Reviving an old tradition, the Mandorla Art Award celebrates works exploring thematic reflections of Christian scripture.
2014 winning work 'Untitled' by Paul Kaptein, image courtesy of Mandorla Art Award
Art that responds to Biblical text is an old and venerable tradition. The Mandorla Art Award (MAA) brings the opportunity to Australian artists with a biannual prize, evoking the Mandorla, the almond-shaped halo used in medieval images around of Jesus or Mary.
The next prize, to be awarded in 2016, will provide a $42,000 prize pool for artists who produces work on the theme of The Resurrection.
Angela McCarthy, Chairperson of MAA, said Mandorla was one of a kind among Australia’s contemporary art prizes. Unlike the Blake Art Prize, which has a broad interpretation of religion and spirituality, the MAA follows the more traditional approach of Western art.
‘It’s Australia’s most prestigious religious art award that is based on a scriptural theme. So that means that artists are given a theme and they are asked to interpret that theme. This off course has been something that Western art has done for almost 2,000 years,’ said McCarthy. ‘Where a church or religious body requires the artist to give an understanding in a visual form of what the scriptures are saying’.
Works will be exhibited as part of the prize, with the possibility of the financial gain and further commissions for Christian communities as well as being exhibited in the New Norcia Gallery in Western Australia, with works defined by quotations from the Bible.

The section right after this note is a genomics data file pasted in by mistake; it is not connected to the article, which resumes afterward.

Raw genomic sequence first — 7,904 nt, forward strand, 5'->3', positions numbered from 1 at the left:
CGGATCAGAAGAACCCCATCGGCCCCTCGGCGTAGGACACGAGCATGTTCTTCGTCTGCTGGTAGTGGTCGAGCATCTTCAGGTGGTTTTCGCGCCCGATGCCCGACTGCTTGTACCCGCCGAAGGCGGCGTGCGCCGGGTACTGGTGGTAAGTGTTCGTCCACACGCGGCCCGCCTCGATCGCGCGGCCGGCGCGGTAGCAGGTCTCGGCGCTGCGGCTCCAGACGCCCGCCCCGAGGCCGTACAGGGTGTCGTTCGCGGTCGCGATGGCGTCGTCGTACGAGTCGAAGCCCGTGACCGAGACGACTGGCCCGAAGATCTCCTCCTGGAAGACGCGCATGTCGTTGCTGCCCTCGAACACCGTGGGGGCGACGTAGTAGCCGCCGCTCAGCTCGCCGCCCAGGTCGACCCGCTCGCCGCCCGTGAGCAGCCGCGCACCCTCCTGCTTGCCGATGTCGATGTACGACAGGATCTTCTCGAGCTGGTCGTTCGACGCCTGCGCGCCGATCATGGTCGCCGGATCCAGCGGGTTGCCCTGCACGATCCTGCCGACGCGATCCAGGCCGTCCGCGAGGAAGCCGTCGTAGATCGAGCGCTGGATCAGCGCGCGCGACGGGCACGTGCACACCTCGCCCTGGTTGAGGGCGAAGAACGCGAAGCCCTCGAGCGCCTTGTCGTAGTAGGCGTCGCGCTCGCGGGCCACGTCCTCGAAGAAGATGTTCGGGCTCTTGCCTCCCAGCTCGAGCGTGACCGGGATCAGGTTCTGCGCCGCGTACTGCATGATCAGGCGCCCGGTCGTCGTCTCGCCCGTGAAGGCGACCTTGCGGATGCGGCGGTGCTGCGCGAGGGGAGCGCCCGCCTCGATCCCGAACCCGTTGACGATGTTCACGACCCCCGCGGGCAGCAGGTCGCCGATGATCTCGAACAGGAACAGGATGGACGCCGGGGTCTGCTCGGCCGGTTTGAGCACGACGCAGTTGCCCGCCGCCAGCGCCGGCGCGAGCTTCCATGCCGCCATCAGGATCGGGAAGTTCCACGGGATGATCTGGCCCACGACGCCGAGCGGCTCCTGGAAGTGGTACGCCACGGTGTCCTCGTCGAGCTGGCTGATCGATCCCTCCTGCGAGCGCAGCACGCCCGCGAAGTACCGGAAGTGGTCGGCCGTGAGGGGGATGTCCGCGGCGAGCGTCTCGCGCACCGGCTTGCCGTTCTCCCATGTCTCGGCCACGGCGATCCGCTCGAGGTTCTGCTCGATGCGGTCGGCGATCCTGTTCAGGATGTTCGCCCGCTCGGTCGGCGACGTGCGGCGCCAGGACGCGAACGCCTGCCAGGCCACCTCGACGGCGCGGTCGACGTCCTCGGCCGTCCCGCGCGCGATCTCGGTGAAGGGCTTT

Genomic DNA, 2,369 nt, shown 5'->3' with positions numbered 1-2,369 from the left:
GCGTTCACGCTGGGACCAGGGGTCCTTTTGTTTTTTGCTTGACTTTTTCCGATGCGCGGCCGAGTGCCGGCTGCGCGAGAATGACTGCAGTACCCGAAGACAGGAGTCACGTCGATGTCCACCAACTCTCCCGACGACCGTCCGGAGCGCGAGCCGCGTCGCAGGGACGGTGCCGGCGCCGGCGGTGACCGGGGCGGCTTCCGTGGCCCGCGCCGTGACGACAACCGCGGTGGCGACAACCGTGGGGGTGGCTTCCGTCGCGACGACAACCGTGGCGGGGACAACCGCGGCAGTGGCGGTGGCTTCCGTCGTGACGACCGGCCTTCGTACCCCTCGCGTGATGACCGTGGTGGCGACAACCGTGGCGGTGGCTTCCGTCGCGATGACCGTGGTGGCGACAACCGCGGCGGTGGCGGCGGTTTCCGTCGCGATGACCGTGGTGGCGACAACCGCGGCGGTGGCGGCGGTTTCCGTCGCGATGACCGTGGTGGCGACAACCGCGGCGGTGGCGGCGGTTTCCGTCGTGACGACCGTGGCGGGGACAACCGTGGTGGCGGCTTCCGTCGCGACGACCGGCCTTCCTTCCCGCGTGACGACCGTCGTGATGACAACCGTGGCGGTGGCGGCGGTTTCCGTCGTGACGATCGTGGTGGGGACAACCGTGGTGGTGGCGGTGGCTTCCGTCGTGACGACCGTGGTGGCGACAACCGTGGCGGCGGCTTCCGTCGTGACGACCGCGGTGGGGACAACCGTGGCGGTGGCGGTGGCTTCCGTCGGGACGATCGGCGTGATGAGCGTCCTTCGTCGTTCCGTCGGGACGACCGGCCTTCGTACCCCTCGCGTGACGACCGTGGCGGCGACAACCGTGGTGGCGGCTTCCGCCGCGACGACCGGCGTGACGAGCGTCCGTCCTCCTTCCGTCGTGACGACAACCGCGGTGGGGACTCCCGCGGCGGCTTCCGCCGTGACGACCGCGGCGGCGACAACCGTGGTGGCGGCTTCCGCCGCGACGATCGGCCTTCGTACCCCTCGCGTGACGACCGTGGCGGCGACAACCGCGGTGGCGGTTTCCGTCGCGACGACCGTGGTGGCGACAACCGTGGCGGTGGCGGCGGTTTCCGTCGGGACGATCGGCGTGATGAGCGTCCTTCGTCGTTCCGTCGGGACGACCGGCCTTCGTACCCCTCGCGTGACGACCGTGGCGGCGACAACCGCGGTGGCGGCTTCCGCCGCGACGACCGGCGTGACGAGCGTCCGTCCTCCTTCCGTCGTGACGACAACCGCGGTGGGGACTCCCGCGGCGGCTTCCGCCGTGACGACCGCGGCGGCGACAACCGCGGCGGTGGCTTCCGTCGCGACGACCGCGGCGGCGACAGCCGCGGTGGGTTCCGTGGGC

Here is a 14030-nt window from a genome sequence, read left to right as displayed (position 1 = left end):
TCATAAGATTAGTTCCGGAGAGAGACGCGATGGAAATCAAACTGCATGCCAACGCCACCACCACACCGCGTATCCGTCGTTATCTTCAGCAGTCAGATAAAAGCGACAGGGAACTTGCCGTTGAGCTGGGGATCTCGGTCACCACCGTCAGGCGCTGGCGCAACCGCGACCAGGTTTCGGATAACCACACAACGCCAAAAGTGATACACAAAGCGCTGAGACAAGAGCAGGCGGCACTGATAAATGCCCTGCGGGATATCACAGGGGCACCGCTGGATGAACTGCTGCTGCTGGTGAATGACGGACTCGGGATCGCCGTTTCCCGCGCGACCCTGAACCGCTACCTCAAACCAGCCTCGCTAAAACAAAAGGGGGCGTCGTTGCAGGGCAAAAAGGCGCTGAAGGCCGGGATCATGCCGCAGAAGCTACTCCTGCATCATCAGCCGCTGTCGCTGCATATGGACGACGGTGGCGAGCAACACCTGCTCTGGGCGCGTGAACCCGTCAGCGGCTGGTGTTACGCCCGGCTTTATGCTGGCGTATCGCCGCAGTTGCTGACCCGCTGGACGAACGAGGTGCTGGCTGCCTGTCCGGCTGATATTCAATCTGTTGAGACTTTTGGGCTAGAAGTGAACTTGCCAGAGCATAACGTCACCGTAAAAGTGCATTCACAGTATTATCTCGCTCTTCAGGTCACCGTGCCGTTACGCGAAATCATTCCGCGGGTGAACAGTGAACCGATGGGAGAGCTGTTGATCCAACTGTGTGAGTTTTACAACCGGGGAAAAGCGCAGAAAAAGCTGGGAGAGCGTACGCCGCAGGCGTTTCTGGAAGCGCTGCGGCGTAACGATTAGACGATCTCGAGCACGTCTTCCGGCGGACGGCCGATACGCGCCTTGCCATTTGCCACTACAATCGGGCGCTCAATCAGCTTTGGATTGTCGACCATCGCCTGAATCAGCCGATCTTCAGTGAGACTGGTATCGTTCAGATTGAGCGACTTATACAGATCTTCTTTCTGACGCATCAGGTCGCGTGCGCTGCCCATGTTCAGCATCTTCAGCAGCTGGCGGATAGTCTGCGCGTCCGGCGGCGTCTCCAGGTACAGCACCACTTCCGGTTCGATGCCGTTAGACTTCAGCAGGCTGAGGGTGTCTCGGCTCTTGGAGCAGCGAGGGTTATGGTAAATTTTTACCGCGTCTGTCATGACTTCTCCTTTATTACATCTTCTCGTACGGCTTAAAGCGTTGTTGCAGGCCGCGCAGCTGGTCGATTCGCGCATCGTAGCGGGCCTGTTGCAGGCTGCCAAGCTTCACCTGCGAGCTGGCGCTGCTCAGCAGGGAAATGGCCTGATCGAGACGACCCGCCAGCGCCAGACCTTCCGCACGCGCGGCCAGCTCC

‘The theme for this year is ‘The Resurrection’. There is not just one reference to that in the scriptures, there are at least sixty, so there are many ways an artist can interpret that for us. We are running forums to enable artists to workshop these ideas and do the job of interpreting in a visual sense,’ said McCarthy.
Submission and exhibition dates for the 2016 award will be revealed following the prize launch on 4 February, 2015.
The criteria for selections will be focused towards addressing the theme and the quality of the art. Artists do not have to be of a particular faith to enter, as participating artists are simply requested to interpret the theme in their own way.
‘When we ask artists to do these works, you don’t have to be Christian to do it. You don’t have to be a committed worshipping Christian to do Christian art. We are looking for artists to reinterpret the themes for us visually, so we want really good artists to engage in these ideas,’ said McCarthy.
For more information visit Mandorla Art Award.
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